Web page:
On the first BIK course in five locations, more followed, also in more cities. In a few years, several hundred artists received their BIK training. After a few years, it was over. The arts centres needed all the energy and money they could get to ensure their survival, if at all. So in many cases they did not. And the temporary financial boost from the ministry also came to an end.

Yet another example of project or programme policies to which politicians do not make a lasting commitment. Then there is no time to build something structurally and provide it with its own sustainable financial foundation.

Although things still happen occasionally, there is no longer cooperation, networking or joint approach at a national level, let alone a nationally known 'brand'. Several local/regional mediators do offer 'artists in the classroom', for example Kunst Centraal in Utrecht, Mocca in Amsterdam or Cultuurschakel in The Hague. (See their websites). Johan Simons, Elsie de Brauw and colleagues started their own 'Kunst in de Klas' projects in the 1990s in which they made and still make short theatre productions with classes. 6

There is also still talk of specific training. After initial scepticism from professional art education, Amsterdam's Hogeschool voor de Kunsten joined the project after all. With that, there was the ideal triangle: primary education, arts centres and art college. So that did not last long.

Now, the Amsterdam University of Applied Sciences seems to be the sole heir to the original BIK project. Interested artists can take the BIK course there, "a one-year part-time post-HBO course for artists who want to carry out art projects in primary education."7 The study coordinator is Trudy Verhoeff, who founded the first Kunstweb course in Amsterdam in 2002. So there is unexpected continuity after all. The college's website points to the possibility of a STAP grant, but still misses the possible contribution from Werktuig PPO.8

Dating in the quadrangle

It should remain attractive for artists and for schools to collaborate with each other dating. They both benefit. We can encourage that with another national network of training, supply and mediation. All the more so because the three original objectives have retained their topicality.

The cultural climate in education, thanks to programmes such as Culture with Quality and More Music in the Classroom, may have been boosted, but we are not there yet. Earning models for artists remain as welcome as ever. And reducing the workload, if not meeting the teacher shortage, has even become urgent.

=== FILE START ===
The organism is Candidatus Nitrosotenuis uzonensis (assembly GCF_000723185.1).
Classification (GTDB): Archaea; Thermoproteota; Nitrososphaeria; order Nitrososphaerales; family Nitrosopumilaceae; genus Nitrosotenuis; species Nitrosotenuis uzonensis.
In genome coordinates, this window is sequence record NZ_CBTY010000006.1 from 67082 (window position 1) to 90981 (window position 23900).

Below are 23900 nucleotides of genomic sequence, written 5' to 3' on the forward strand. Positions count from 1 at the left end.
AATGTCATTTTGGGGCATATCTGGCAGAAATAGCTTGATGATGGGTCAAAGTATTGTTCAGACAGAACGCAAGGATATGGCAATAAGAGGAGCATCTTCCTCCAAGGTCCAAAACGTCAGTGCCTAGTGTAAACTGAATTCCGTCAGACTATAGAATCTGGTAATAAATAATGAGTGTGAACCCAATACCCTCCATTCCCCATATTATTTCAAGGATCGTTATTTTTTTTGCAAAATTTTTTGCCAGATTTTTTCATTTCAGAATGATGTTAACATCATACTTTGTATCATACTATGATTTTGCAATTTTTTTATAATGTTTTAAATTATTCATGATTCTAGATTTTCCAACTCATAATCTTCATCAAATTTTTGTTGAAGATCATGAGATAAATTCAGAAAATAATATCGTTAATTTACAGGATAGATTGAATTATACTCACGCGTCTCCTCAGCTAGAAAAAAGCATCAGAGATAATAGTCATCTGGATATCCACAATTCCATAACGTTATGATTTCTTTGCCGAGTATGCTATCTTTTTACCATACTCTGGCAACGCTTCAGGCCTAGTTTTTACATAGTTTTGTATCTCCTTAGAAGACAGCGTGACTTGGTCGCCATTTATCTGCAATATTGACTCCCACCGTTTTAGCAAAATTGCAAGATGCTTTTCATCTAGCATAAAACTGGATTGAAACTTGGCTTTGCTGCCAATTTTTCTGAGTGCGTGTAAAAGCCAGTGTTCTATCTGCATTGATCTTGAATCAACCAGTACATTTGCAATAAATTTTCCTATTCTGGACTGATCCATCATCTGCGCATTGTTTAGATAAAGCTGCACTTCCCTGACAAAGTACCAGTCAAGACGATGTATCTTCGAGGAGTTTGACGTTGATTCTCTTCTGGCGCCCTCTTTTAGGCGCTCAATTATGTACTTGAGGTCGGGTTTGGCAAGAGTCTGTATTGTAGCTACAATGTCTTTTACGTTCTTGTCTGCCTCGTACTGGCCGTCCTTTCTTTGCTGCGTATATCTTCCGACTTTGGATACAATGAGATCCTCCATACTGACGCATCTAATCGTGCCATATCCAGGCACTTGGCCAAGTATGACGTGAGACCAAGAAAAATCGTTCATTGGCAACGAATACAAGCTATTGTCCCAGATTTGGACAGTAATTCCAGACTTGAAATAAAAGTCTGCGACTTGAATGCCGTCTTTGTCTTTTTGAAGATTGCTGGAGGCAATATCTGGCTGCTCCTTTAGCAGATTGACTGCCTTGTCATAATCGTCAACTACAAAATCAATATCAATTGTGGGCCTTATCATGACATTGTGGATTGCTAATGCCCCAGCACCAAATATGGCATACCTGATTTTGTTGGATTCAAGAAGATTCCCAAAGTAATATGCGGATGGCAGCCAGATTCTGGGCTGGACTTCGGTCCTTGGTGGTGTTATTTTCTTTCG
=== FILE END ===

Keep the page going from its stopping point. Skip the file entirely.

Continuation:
The use of artists is, of course, no panacea here. Even with the BIK training, the artist is not formally qualified and a teacher must remain nearby. But if done right, the 'BIK guy' can still make a small contribution to solving the pressing vagueness issue.

I see before me how a quadrangle is developing. The perspective of the labour market and continuous professional development (Platform ACCT and PPO); the schools in primary education with their umbrella, the PO Council; the arts centres and local mediation organisations (with their umbrella Cultuurconnectie), the art colleges, united in the HBO Council. Incidentally, it is not the organisations but individual triggers that will make the difference here.

I think it would be nice if more bass guitarists became state cultural ministers in the future. But in the classroom, they come into their own at least as well. Probably even better.


ERIK AKKERMANS is an administrator, consultant and publicist. Among other things, he was a director in arts education. Until recently, he was chairman of the labour market platform ACCT. From 2002 to 2012, he was associated with consultancy firm BMC. From there, he was, among other things, interim manager at centres for the arts. His assignments also included: an advice to the Minister of Education, Culture and Science on structural funding of art classes in primary education and the project management of Professional Artists in the Classroom.


1 Letty Ranshuysen, Interim report: Artists in the Classroom, Pilots in Tilburg and Enschede, Rotterdam, 2001

2 Multidisciplinary arts centre, disbanded by the City of Amsterdam in 2005. See also Culture Press, In Perspective#2

3 Nowadays under the name Friday

4 Respectively Koorenhuis and UCK, both disbanded by their municipalities.

5 Letty Ranshuysen/ Anna Elffers: Professional artists in the classroom: the perspective of education,2002

8 See Culture Press/ In Perspective#14 on training

Erik Akkermans

Director, consultant and publicist.View Author posts

Private Membership (month)
5€ / Maand
For natural persons and self-employed persons.
No annoying banners
A special newsletter
Own mastodon account
Access to our archives
Small Membership (month)
18€ / Maand
For cultural institutions with a turnover/subsidy of less than €250,000 per year
No annoying banners
A premium newsletter
All our podcasts
Your own Mastodon account
Access to archives
Posting press releases yourself
Extra attention in news coverage
Large Membership (month)
36€ / Maand
For cultural institutions with a turnover/subsidy of more than €250,000 per year.
No annoying banners
A special newsletter
Your own Mastodon account
Access to archives
Share press releases with our audience
Extra attention in news coverage
Premium Newsletter (substack)
5 trial subscriptions
All our podcasts

Payments are made via iDeal, Paypal, Credit Card, Bancontact or Direct Debit. If you prefer to pay manually, based on an invoice in advance, we charge a 10€ administration fee

*Only for annual membership or after 12 monthly payments

en_GBEnglish (UK)